A new study suggests that patients who have peripheral artery disease could see an increase in fitness if they consistently consumed cocoa beverages.
The preliminary study published in the American Heart Association’s journal Circulation Research shows that cocoa drinks, which are rich in flavanol, consumed three times daily for six months could improve the walking performance for patients with PAD.
PAD is a narrowing of the arteries caused by plaque buildup, the National Heart, Lung and Blood Institute states. Narrowed arteries reduces blood flow to the legs from the heart. The AHA reports the disease affects more than 8.5 million people ages 40 and older across the country. Common symptoms include pain, weakness, tightness and cramping.
The preliminary study, which consisted of 44 peripheral artery disease patients over age 60, had participants randomly assigned to drink milk or water mixed with a packet of cocoa, which is rich in flavanol, a plant nutrient. The cocoa used was regularly available natural unsweetened cocoa powder. Other participants were randomly assigned to consume a drink mixed with a placebo powder packet without cocoa or epicatechin.
All participants consumed their respective beverages three times a day for six months. Participants’ walking performance was measured at the beginning of the study and at the six month mark. There were at least two measurements of 6-minute walking: 2.5 hours after consuming the drink and at 24 hours after consumption.
The study saw those who consumed a drink with flavanol-rich cocoa could walk as far as 42.6 meters more in a 6-minute walking test than the placebo group, who drank the same number and kind of beverage that did not contain cocoa.
Additionally, people who drank the flavanol-rich cocoa had better blood flow to their calves and some better muscle function compared to the group who didn’t drink cocoa-containing drinks. Compared to their baseline results, their walking distance declined at 24.2 meters 2.5 hours after the last study beverage. That’s consistent with other studies that found people with PAD who don’t get treatment have declines over time in how far they can walk in six minutes.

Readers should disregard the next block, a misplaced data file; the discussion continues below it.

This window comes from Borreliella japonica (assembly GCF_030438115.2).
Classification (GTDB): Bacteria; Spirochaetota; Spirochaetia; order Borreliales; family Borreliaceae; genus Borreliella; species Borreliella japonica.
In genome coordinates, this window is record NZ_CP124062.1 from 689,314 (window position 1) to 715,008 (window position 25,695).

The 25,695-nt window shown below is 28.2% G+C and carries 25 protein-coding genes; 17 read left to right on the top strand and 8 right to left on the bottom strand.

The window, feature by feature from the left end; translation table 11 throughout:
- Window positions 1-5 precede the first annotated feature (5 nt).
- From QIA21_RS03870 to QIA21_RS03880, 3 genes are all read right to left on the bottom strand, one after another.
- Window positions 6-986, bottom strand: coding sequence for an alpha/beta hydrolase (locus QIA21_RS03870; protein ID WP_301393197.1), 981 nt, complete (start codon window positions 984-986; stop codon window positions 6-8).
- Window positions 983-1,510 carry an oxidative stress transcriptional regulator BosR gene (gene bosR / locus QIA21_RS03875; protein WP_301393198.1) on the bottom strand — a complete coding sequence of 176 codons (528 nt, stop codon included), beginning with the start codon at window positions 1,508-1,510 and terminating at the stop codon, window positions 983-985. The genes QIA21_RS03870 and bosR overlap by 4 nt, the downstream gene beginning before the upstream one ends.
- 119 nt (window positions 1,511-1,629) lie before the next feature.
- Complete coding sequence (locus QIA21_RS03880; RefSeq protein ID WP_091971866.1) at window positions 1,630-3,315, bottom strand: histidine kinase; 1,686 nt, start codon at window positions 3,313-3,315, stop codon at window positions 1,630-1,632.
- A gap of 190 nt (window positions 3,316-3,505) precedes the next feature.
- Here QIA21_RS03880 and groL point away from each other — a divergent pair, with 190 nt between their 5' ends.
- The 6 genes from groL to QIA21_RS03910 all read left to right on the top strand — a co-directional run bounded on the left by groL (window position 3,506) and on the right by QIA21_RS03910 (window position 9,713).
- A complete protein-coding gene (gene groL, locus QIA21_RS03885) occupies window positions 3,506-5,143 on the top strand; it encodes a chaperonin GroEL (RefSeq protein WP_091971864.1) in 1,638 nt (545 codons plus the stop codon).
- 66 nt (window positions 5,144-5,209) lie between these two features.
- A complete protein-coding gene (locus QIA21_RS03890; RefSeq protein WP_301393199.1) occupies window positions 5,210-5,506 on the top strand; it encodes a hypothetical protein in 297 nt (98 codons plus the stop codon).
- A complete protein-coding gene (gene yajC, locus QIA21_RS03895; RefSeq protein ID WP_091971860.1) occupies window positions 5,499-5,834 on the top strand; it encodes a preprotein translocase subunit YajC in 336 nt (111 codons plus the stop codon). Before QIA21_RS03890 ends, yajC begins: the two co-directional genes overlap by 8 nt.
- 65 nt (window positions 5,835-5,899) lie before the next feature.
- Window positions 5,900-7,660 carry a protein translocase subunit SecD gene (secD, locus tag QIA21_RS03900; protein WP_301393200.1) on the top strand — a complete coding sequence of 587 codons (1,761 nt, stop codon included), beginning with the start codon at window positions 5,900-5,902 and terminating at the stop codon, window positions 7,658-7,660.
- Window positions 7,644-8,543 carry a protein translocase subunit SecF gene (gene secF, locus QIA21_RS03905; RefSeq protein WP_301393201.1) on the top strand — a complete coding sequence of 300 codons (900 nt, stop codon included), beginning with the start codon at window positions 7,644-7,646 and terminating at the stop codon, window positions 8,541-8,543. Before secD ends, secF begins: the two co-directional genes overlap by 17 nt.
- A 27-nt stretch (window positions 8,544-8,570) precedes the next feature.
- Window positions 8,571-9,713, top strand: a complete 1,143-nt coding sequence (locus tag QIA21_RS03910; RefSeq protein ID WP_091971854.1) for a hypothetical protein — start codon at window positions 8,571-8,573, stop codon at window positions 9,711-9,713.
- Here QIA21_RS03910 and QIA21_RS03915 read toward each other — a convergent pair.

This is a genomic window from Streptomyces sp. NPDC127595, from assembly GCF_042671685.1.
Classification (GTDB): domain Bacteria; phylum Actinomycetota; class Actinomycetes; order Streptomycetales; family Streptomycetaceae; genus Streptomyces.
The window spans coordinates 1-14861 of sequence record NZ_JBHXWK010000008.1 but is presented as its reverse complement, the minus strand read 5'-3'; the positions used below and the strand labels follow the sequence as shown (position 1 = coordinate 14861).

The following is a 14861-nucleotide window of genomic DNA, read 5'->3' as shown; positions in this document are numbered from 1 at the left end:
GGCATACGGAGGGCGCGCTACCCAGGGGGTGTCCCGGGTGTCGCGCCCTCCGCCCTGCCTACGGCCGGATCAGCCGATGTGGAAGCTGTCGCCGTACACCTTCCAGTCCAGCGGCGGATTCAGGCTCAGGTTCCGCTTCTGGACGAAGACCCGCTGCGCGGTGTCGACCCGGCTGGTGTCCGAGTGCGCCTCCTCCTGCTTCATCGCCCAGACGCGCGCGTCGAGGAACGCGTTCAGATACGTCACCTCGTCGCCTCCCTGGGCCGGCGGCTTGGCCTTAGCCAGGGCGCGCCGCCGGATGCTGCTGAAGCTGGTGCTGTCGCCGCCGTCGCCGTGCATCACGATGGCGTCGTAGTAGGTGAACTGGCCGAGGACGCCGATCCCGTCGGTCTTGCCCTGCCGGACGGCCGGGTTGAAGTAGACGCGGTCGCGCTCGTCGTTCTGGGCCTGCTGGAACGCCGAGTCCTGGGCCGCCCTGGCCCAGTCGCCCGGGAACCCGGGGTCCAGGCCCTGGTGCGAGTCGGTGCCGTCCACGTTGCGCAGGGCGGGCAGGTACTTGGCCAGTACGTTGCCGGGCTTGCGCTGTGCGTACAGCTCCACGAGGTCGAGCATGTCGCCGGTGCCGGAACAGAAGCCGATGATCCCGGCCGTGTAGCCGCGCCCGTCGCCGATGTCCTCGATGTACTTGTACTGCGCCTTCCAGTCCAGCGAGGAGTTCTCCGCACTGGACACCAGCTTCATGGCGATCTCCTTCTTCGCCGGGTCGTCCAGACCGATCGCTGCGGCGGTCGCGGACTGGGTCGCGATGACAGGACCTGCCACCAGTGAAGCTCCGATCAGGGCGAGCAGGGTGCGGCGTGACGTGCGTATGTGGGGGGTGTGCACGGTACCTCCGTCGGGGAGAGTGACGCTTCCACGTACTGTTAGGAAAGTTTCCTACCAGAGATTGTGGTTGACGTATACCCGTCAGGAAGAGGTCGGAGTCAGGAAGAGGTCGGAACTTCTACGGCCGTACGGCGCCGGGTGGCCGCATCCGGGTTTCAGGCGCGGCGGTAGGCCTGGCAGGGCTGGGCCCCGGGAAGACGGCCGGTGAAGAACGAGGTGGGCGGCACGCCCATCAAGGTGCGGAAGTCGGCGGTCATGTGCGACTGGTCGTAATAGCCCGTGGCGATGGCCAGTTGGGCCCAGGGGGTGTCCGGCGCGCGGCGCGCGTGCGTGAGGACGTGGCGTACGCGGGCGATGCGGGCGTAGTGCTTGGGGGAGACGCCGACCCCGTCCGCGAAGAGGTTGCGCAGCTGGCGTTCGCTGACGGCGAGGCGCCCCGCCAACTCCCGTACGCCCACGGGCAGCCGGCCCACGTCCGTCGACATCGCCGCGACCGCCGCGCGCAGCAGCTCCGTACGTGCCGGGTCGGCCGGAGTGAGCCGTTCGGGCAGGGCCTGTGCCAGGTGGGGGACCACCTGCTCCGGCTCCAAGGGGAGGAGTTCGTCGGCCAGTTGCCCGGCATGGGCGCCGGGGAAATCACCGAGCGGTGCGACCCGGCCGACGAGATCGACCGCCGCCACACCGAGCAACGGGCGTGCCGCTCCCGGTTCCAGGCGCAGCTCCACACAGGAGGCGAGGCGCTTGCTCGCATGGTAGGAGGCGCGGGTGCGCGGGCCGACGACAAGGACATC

“While we expected the improvements in walking, we were particularly pleased to see that cocoa treatment was also associated with increased capillary density, limb perfusion, mitochondrial activity, and an additional measure of overall skeletal muscle health,” said lead study author Mary McDermott, M.D. “If our results are confirmed in a larger trial, these findings suggest that cocoa, a relatively inexpensive, safe and accessible product, could potentially produce significant improvements in calf muscle health, blood flow, and walking performance for PAD patients.
McDermott is the Jeremiah Stamler professor of medicine and preventive medicine at the Feinberg School of Medicine at Northwestern University in Chicago.
In addition to the increased walking distance, researchers also found those who drank cocoa beverages had muscle health improvements including increased mitochondrial activity and increased density of the blood vessel branches.
Still, the study acknowledges some limits, such as its small size and the lack of balance among the groups when it came to sex, race and body mass index. There was also deficient data for general dietary consumption.
“We know that exercise therapy helps people with PAD walk farther, and this early study suggests that cocoa may turn out to be a new way to treat people with PAD. We will need larger studies to confirm whether cocoa is an effective treatment for PAD, but maybe, someday, if the research supports it, we may be able to write a prescription for chocolate for our patients with PAD,” said Naomi Hamburg, M.D., FAHA, Chair of the American Heart Association’s Peripheral Vascular Disease Council. She is also author and author of an editorial on the PAD and cocoa study.
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